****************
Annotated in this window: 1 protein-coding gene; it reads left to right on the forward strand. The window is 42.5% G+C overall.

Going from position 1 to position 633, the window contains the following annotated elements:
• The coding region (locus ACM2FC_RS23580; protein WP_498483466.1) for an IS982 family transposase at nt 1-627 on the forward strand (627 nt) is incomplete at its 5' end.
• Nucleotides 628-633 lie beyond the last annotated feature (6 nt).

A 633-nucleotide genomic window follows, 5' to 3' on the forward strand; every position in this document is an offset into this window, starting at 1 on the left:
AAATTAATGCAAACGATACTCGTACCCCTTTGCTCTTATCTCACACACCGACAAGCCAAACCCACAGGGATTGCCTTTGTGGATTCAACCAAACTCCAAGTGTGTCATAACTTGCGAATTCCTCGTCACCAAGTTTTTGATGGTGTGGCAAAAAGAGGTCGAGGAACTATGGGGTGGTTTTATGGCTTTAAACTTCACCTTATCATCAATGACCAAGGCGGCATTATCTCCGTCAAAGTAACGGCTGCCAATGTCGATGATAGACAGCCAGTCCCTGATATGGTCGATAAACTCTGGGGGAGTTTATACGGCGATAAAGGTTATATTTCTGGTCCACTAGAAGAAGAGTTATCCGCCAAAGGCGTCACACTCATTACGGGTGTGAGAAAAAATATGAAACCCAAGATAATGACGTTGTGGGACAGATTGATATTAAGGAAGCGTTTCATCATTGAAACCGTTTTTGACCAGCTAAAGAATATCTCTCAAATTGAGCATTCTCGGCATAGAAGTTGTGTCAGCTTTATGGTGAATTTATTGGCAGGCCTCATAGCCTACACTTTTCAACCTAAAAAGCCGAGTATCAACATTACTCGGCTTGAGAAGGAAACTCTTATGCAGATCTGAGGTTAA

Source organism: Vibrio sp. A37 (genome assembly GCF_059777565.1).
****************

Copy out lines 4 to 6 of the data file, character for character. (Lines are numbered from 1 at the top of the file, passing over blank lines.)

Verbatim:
• Nucleotides 628-633 lie beyond the last annotated feature (6 nt).

A 633-nucleotide genomic window follows, 5' to 3' on the forward strand; every position in this document is an offset into this window, starting at 1 on the left:
AAATTAATGCAAACGATACTCGTACCCCTTTGCTCTTATCTCACACACCGACAAGCCAAACCCACAGGGATTGCCTTTGTGGATTCAACCAAACTCCAAGTGTGTCATAACTTGCGAATTCCTCGTCACCAAGTTTTTGATGGTGTGGCAAAAAGAGGTCGAGGAACTATGGGGTGGTTTTATGGCTTTAAACTTCACCTTATCATCAATGACCAAGGCGGCATTATCTCCGTCAAAGTAACGGCTGCCAATGTCGATGATAGACAGCCAGTCCCTGATATGGTCGATAAACTCTGGGGGAGTTTATACGGCGATAAAGGTTATATTTCTGGTCCACTAGAAGAAGAGTTATCCGCCAAAGGCGTCACACTCATTACGGGTGTGAGAAAAAATATGAAACCCAAGATAATGACGTTGTGGGACAGATTGATATTAAGGAAGCGTTTCATCATTGAAACCGTTTTTGACCAGCTAAAGAATATCTCTCAAATTGAGCATTCTCGGCATAGAAGTTGTGTCAGCTTTATGGTGAATTTATTGGCAGGCCTCATAGCCTACACTTTTCAACCTAAAAAGCCGAGTATCAACATTACTCGGCTTGAGAAGGAAACTCTTATGCAGATCTGAGGTTAA